American Civil War: Major General Joseph Hooker

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Hickman, Kennedy. "American Civil War: Major General Joseph Hooker." ThoughtCo, Sep. 7, 2017, thoughtco.com/major-general-joseph-hooker-2360584. Hickman, Kennedy. (2017, September 7). American Civil War: Major General Joseph Hooker. Retrieved from https://www.thoughtco.com/major-general-joseph-hooker-2360584 Hickman, Kennedy. "American Civil War: Major General Joseph Hooker." ThoughtCo. https://www.thoughtco.com/major-general-joseph-hooker-2360584 (accessed September 23, 2017).
Joseph Hooker during the Civil War
Major General Joseph Hooker. Photograph Courtesy of the National Archives & Records Administration

Born November 13, 1814, at Hadley, MA, Joseph Hooker was the son of local store owner Joseph Hooker and Mary Seymour Hooker. Raised locally, his family came from old New England stock and his grandfather had served as a captain during the American Revolution. After receiving his early education at Hopkins Academy, he decided to pursue a military career. With the assistance of his mother and his teacher, Hooker was able to gain the attention of Representative George Grennell who provided an appointment to the United State Military Academy.

Arriving at West Point in 1833, Hooker's classmates included Braxton Bragg, Jubal A. Early, John Sedgwick, and John C. Pemberton. Advancing through the curriculum, he proved an average student and graduated four years later ranked 29th in a class of 50. Commissioned as a second lieutenant in the 1st US Artillery, he was sent to Florida to fight in the Second Seminole War. While there, the regiment took part in several minor engagements and had to endure challenges from the climate and environment.

Mexico

With the beginning of the Mexican-American War in 1846, Hooker was assigned to the staff of Brigadier General Zachary Taylor. Taking part in the invasion of northeast Mexico, he received a brevet promotion to captain for his performance at the Battle of Monterrey. Transferred to the army of Major General Winfield Scott, he took part in the siege of Veracruz and the campaign against Mexico City.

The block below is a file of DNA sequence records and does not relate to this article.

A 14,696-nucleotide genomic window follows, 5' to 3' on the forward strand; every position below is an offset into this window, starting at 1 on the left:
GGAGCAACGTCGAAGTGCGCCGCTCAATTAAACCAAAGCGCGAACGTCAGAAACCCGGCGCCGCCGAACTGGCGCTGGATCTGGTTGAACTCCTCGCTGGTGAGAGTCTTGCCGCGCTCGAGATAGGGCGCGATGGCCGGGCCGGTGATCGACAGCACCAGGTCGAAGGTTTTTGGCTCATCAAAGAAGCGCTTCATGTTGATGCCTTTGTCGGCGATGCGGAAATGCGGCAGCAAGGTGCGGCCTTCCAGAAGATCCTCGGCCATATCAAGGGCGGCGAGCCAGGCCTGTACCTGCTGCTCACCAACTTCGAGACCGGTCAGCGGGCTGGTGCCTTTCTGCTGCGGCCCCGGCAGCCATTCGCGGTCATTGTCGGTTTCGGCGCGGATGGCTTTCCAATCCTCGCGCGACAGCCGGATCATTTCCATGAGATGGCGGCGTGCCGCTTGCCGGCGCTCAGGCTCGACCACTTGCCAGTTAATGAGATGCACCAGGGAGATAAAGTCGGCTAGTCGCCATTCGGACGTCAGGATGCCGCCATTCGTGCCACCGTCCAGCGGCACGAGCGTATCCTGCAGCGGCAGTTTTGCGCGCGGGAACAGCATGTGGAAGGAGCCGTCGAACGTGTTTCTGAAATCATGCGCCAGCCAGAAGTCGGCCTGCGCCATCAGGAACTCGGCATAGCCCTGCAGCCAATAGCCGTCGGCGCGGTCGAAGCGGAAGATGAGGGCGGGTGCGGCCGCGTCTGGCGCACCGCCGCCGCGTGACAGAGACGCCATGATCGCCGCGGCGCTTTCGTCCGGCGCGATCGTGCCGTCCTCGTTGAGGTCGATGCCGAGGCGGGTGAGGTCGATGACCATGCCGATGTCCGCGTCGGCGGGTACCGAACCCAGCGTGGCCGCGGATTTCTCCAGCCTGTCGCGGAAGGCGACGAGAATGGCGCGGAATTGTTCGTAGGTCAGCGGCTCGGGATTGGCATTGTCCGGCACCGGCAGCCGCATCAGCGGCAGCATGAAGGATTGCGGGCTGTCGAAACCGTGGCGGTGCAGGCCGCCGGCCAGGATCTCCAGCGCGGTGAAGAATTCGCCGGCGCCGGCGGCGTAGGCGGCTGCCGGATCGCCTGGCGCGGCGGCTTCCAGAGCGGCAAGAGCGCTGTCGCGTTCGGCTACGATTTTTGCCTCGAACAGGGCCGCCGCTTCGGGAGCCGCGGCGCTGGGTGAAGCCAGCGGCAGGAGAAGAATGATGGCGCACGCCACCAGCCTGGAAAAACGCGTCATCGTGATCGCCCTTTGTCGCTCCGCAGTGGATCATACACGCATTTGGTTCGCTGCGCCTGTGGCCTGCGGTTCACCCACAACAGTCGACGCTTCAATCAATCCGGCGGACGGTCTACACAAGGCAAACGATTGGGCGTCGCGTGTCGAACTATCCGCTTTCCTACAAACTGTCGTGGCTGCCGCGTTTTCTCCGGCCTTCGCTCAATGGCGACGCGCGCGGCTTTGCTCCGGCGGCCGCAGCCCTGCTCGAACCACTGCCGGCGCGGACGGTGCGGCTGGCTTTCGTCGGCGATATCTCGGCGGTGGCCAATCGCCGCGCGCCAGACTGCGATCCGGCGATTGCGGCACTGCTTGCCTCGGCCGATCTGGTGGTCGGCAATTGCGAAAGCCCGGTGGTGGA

Again serving as a staff officer, he consistently displayed coolness under fire. In the course of the advance he received additional brevet promotions to major and lieutenant colonel. A handsome young officer, Hooker began to develop a reputation as a ladies' man while in Mexico and was often referred to as the "Handsome Captain" by the locals.

Between the Wars

In the months after the war, Hooker had a falling out with Scott. This was the result of Hooker supporting Major General Gideon Pillow against Scott at the former's court-martial. The case saw Pillow accused of insubordination following refusal to revise exaggerated after-action reports and then sending letters to the New Orleans Delta. As Scott was the US Army's senior general, Hooker's actions had long-term negative consequences for his career and he left the service in 1853. Settling in Sonoma, CA, he began working as a developer and farmer. Overseeing 550-acre farm, Hooker grew cordwood with limited success.

Increasingly unhappy with these pursuits, Hooker turned to drinking and gambling. He also tried his hand at politics but was defeated in an attempt to run for the state legislature. Tired of civilian life, Hooker applied to Secretary of War John B. Floyd in 1858 and asked to be reinstated as a lieutenant colonel. This request was denied and his military activities were limited to a colonelcy in the California militia. An outlet for his military aspirations, he oversaw its first encampment in Yuba County.

The Civil War Begins

With the outbreak of the Civil War, Hooker found himself lacking the money to travel east.

Staked by a friend, he made the trip and immediately offered his services to the Union. His initial efforts were rebuffed and he was forced to watch the First Battle of Bull Run as a spectator. In the wake of the defeat, he wrote an impassioned letter to President Abraham Lincoln and was appointed as a brigadier general of volunteers in August 1861.

Quickly moving from brigade to division command, he aided Major General George B. McClellan in organizing the new Army of the Potomac. With the beginning of the Peninsula Campaign in early 1862, he commanded the 2nd Division, III Corps. Advancing up the Peninsula, Hooker's division took part in the Siege of Yorktown in April and May. During the siege, he earned a reputation for looking after his men and seeing to their welfare. Performing well at the Battle of Williamsburg on May 5, Hooker was promoted to major general effective that date though he felt slighted by his superior's after action report.

 

Fighting Joe